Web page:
Irish Insider: Three simple, shorter steps work for Price
Ken Fowler | Friday, August 25, 2006
Geoff Price laid a towel on the ground, took three short steps back and became a better punter.
The concept was that simple, but the realization of his improvement goals was not – it took hours of work on Price’s part to see his labor finally come to fruition.
Price needed to shorten his strides and kick the ball quicker after receiving the snap to increase his length, consistency and trajectory.
So he used a simple mechanism to implement the idea.
“I would put a towel on the ground and take three steps back like a kicker taking a field goal,” Price said. “Then I had to get the ball off before I got [to the towel].”
Price’s problem before this spring was that he had taken long steps throughout his punting career, and that routine became a “bad habit.”
And for the past three seasons, Price’s bad habit had the luxury of hiding behind the usually consistent punting of D.J. Fitzpatrick, who delivered all but one of Notre Dame’s punts during the 2005-06 season. (Brady Quinn’s 48-yard boot against Stanford was the lone kick Fitzpatrick did not attempt.)
But now the senior Price is front and center in the punting game.
The “bad habit” became a serious problem.
“There was a technical flaw that needed to get fixed,” special teams coach Brian Polian said.
So Polian used a familiar face to help deliver Price the message that he had to change.
Polian contacted Hunter Smith, a former Notre Dame standout and now a Pro Bowl punter with the Indianapolis Colts. Because of NCAA rules, Smith cannot work directly with Price, but the two had several conversations on punting techniques.
“It’s not that Hunter shared any great secret with him, that Hunter unlocked the key to any door,” Polian said. “I think sometimes it’s just very effective to hear it from another voice because I just become noise once in a while…. And to have somebody who was a Domer and does it in the NFL, that holds a lot of water.”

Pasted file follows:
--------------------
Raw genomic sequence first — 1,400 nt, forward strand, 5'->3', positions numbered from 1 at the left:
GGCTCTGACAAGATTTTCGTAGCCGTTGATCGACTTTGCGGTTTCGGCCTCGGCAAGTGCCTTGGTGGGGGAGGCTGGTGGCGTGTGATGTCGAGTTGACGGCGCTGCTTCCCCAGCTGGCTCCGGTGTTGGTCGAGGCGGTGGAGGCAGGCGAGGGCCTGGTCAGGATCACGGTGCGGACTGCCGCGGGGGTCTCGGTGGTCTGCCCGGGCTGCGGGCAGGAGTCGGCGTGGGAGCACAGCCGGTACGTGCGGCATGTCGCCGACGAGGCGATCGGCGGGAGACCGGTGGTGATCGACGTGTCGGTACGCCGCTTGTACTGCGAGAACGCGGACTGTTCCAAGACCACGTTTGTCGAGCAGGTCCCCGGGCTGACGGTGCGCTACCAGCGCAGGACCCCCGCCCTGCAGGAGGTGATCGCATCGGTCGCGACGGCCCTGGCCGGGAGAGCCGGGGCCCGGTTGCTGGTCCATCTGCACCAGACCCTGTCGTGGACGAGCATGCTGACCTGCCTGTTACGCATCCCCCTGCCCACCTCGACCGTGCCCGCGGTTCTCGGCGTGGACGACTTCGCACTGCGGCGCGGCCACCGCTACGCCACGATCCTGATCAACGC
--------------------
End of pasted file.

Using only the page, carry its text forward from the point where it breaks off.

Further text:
Price took Smith’s advice -which was much the same as Polian’s, but from a fresh source – and worked throughout the spring and summer to improve. Price said it has taken countless repetitions but has paid off.
Special teams captain Travis Thomas thinks so.
“He’s been averaging about forty-eight yards a punt during all of camp,” Thomas said after Notre Dame’s practice Tuesday. “The thing with Geoff is, when he’s relaxed, he’s much better.”
Thomas said Price’s confidence in his new delivery has allowed him to relax and kick better. One of his jobs as special teams captain, Thomas said, is to keep Price in the right state of mind so he can kick his best.
Price thinks he can stay in a comfortable zone.
One person who has tested that has been Irish head coach Charlie Weis.
“Him just standing back there talking to me while I’m trying to kick, that’s worse than anything,” Price said. “[With] Georgia Tech coming up, I’m not scared of 80,000 people [or] national television. I’m scared of Weis two yards behind me just chirping in my ear, saying all the things he can, trying to get me to mess up.”
Price said Weis told him the team’s nighttime scrimmage in Notre Dame Stadium Aug. 14 was his “one shot” to prove what he’s got.
A day after Price said that, Weis claimed the punter was exaggerating.
Either way, Price delivered that night. He estimated an average of 56 yards a kick.
Price isn’t satisfied with that, though. He said he is willing to sacrifice a few yards if he can heighten his ball flight to avoid out-kicking his coverage.
He said he’ll continue to work on trajectory throughout practices leading up to the Georgia Tech game and beyond.
But his teammates and coaches say he’s a different punter than he was a year ago.
“To see the way his improvement has continued has been very encouraging,” Polian said.
And Polian knows where the improvement came from.
Just three short steps.